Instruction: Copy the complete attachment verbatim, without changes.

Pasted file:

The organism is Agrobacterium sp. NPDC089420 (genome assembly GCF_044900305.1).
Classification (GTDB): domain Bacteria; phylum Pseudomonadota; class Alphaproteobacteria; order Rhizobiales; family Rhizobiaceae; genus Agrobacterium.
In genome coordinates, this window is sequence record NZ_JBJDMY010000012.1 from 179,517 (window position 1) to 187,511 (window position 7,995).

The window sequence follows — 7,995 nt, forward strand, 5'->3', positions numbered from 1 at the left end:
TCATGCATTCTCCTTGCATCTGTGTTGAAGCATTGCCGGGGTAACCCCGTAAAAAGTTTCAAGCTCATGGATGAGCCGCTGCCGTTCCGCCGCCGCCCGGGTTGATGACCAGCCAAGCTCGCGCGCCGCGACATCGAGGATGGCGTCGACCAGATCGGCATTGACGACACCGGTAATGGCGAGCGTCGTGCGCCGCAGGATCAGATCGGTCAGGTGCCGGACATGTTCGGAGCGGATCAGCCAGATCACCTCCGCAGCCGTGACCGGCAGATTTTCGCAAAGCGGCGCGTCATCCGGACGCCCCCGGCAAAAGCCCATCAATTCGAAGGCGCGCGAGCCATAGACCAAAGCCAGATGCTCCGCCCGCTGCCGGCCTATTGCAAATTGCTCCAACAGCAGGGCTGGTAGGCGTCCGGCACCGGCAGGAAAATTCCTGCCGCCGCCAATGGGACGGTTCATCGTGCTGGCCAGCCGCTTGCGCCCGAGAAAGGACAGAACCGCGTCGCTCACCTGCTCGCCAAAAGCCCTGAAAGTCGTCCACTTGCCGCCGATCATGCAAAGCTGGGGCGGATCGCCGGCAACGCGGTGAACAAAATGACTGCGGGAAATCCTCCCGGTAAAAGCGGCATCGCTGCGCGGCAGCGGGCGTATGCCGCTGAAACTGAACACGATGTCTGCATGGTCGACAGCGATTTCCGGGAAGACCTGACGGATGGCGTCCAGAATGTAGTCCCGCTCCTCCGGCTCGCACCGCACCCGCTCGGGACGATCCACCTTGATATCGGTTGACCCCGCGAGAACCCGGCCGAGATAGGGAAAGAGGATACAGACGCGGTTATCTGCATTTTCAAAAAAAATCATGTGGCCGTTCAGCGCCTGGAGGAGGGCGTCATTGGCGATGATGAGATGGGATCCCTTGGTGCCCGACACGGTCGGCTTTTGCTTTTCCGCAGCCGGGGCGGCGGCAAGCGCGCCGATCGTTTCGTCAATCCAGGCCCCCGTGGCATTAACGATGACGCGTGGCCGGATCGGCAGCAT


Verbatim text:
The organism is Agrobacterium sp. NPDC089420 (genome assembly GCF_044900305.1).
Classification (GTDB): domain Bacteria; phylum Pseudomonadota; class Alphaproteobacteria; order Rhizobiales; family Rhizobiaceae; genus Agrobacterium.
In genome coordinates, this window is sequence record NZ_JBJDMY010000012.1 from 179,517 (window position 1) to 187,511 (window position 7,995).

The window sequence follows — 7,995 nt, forward strand, 5'->3', positions numbered from 1 at the left end:
TCATGCATTCTCCTTGCATCTGTGTTGAAGCATTGCCGGGGTAACCCCGTAAAAAGTTTCAAGCTCATGGATGAGCCGCTGCCGTTCCGCCGCCGCCCGGGTTGATGACCAGCCAAGCTCGCGCGCCGCGACATCGAGGATGGCGTCGACCAGATCGGCATTGACGACACCGGTAATGGCGAGCGTCGTGCGCCGCAGGATCAGATCGGTCAGGTGCCGGACATGTTCGGAGCGGATCAGCCAGATCACCTCCGCAGCCGTGACCGGCAGATTTTCGCAAAGCGGCGCGTCATCCGGACGCCCCCGGCAAAAGCCCATCAATTCGAAGGCGCGCGAGCCATAGACCAAAGCCAGATGCTCCGCCCGCTGCCGGCCTATTGCAAATTGCTCCAACAGCAGGGCTGGTAGGCGTCCGGCACCGGCAGGAAAATTCCTGCCGCCGCCAATGGGACGGTTCATCGTGCTGGCCAGCCGCTTGCGCCCGAGAAAGGACAGAACCGCGTCGCTCACCTGCTCGCCAAAAGCCCTGAAAGTCGTCCACTTGCCGCCGATCATGCAAAGCTGGGGCGGATCGCCGGCAACGCGGTGAACAAAATGACTGCGGGAAATCCTCCCGGTAAAAGCGGCATCGCTGCGCGGCAGCGGGCGTATGCCGCTGAAACTGAACACGATGTCTGCATGGTCGACAGCGATTTCCGGGAAGACCTGACGGATGGCGTCCAGAATGTAGTCCCGCTCCTCCGGCTCGCACCGCACCCGCTCGGGACGATCCACCTTGATATCGGTTGACCCCGCGAGAACCCGGCCGAGATAGGGAAAGAGGATACAGACGCGGTTATCTGCATTTTCAAAAAAAATCATGTGGCCGTTCAGCGCCTGGAGGAGGGCGTCATTGGCGATGATGAGATGGGATCCCTTGGTGCCCGACACGGTCGGCTTTTGCTTTTCCGCAGCCGGGGCGGCGGCAAGCGCGCCGATCGTTTCGTCAATCCAGGCCCCCGTGGCATTAACGATGACGCGTGGCCGGATCGGCAGCAT